Pacher, Michael(mĭkh`äĕl pä`khər), c.1435–1498, German religious painter and probably a wood carver, a native of the Tyrol. He painted figures reminiscent of the art of Mantegna, whose work Pacher must have seen on a trip to N Italy. His few known works are chiefly altarpieces, composed on a monumental scale and distinguished for their beauty of workmanship. His masterpiece is the great altarpiece in the village church of St. Wolfgang, Salzkammergut, Austria, executed c.1480 and consisting of a beautifully carved centerpiece in late Gothic style with four wings, painted with scenes from the lives of Jesus and St. Wolfgang.
See study by N. Rasmo (tr. 1971).
Born circa 1435 in Bruneck, now Brunico, Italian Tirol; died 1498 in Salzburg(?). Austrian painter and sculptor (wood-carver).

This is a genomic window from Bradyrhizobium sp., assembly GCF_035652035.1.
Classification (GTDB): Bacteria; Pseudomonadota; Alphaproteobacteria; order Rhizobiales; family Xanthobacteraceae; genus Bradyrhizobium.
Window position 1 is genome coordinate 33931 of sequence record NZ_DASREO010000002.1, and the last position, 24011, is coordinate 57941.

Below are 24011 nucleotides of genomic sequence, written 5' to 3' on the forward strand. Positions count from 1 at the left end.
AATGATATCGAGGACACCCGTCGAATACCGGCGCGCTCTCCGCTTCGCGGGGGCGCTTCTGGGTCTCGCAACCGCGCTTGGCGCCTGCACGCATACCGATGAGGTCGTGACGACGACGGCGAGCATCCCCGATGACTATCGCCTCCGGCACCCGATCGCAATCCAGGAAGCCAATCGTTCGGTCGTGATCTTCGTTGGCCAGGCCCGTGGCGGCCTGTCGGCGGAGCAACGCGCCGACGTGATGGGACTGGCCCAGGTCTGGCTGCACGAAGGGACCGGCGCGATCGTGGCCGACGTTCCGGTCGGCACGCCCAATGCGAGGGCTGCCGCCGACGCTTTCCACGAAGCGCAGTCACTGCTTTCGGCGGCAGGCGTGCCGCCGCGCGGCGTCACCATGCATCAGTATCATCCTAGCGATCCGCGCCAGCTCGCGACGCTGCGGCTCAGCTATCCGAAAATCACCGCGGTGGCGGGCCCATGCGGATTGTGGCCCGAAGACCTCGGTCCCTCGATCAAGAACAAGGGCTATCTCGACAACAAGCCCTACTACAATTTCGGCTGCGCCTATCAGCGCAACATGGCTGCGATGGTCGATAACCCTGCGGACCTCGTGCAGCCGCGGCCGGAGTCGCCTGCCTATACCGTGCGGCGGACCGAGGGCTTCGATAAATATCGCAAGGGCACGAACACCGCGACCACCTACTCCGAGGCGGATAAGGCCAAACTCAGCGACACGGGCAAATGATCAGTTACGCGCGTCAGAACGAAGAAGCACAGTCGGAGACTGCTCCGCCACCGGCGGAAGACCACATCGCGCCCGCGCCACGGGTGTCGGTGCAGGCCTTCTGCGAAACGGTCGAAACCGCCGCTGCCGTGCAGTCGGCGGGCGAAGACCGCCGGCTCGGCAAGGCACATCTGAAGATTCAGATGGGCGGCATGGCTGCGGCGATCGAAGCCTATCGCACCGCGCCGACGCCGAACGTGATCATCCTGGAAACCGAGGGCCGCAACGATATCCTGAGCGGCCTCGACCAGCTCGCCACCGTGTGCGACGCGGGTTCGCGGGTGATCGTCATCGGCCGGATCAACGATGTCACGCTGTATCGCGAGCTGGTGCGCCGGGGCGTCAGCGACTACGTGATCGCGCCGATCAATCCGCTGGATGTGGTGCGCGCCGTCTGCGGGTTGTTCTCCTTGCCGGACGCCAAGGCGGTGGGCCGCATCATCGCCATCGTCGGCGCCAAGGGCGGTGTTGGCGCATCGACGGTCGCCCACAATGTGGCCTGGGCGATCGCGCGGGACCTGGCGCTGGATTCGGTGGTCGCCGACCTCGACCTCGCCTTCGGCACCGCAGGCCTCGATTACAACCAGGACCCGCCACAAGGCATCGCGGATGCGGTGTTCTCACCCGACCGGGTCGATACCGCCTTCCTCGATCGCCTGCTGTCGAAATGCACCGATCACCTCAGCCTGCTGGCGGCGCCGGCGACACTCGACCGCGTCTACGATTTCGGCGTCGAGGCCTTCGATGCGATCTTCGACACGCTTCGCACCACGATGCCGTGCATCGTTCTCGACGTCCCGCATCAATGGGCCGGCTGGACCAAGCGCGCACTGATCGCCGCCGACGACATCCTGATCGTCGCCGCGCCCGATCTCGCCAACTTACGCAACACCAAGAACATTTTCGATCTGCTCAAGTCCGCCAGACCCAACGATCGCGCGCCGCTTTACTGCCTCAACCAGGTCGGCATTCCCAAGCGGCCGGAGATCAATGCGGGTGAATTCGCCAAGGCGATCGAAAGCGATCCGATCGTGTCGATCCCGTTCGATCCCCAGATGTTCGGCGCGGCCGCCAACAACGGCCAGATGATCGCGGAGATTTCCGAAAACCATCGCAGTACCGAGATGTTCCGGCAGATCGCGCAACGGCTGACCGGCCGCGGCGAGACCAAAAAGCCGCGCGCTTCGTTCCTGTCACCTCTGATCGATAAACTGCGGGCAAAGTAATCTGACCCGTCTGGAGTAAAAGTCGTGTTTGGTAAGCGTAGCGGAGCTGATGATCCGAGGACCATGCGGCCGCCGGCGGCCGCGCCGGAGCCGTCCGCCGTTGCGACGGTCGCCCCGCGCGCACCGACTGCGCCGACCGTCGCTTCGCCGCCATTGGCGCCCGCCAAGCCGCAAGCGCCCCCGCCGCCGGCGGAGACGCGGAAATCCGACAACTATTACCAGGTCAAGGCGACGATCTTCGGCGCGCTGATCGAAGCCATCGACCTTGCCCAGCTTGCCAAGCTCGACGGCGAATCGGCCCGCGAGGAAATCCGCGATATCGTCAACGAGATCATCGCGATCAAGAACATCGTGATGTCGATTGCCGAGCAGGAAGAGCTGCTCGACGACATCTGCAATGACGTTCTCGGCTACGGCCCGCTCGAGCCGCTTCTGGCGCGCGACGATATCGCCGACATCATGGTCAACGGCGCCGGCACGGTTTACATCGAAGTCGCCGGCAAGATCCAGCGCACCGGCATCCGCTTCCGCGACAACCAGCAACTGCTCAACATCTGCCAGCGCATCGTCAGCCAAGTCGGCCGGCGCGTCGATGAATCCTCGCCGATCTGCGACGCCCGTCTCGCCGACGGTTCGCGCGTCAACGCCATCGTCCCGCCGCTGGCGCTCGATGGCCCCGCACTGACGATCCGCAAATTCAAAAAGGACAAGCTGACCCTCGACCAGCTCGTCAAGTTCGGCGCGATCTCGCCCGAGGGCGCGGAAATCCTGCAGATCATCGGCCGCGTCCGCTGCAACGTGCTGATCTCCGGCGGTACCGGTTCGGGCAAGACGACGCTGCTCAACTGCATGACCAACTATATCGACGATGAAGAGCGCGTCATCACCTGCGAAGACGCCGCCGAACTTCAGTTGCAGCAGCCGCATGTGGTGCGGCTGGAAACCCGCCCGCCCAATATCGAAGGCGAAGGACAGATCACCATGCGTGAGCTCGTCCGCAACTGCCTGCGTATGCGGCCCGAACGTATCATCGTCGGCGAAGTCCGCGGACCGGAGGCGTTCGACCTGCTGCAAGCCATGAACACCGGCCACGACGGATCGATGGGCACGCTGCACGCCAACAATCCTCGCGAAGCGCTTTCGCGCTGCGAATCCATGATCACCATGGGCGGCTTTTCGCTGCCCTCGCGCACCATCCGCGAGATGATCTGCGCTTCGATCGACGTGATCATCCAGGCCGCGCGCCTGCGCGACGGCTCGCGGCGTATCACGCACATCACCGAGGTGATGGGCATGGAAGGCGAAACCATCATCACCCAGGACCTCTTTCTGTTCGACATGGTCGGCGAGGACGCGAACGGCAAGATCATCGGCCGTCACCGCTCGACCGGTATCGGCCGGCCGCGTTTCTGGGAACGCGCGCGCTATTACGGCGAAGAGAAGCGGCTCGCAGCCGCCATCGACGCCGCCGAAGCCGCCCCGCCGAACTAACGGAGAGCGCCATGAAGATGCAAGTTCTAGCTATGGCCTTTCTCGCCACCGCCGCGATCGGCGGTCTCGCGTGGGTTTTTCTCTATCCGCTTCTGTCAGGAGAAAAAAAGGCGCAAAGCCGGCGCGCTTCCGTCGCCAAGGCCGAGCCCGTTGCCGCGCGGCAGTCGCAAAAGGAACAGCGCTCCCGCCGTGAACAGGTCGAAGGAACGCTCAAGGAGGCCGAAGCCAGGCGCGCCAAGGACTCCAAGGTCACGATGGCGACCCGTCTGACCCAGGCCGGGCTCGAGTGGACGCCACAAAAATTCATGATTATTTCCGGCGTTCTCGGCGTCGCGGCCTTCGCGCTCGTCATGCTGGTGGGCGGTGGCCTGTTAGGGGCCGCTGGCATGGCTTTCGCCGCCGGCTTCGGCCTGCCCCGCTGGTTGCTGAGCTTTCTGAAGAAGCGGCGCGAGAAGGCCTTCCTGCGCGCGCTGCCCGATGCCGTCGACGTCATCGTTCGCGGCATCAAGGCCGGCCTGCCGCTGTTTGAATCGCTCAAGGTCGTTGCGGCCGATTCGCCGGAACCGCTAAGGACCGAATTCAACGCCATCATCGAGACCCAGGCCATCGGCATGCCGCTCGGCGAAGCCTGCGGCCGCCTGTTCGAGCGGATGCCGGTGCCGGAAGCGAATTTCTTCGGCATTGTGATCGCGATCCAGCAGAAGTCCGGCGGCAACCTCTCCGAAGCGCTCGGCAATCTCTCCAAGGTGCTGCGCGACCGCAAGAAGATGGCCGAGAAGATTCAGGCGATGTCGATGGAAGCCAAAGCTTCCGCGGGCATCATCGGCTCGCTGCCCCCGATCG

Pacher’s paintings reflect the influence of Mantegna, as can be seen in the painted wings of the altarpiece in the church of St. Wolfgang on the Abersee in Upper Austria (1471–81) and in the Altarpiece of the Four Church Fathers (1475–79) in the Alte Pinakothek, Munich. The paintings reveal a transition from late Gothic art to the art of the Renaissance.
Pacher adopted the use of extreme foreshortening; his composition was clear and monumental; and he was the first south German artist to use systematic perspective. The sternly dramatic images are even more evident in Pacher’s sculpture, which is closer to the traditions of German Gothic than is his painting, as can be seen in the carvings of the altar of St. Wolfgang.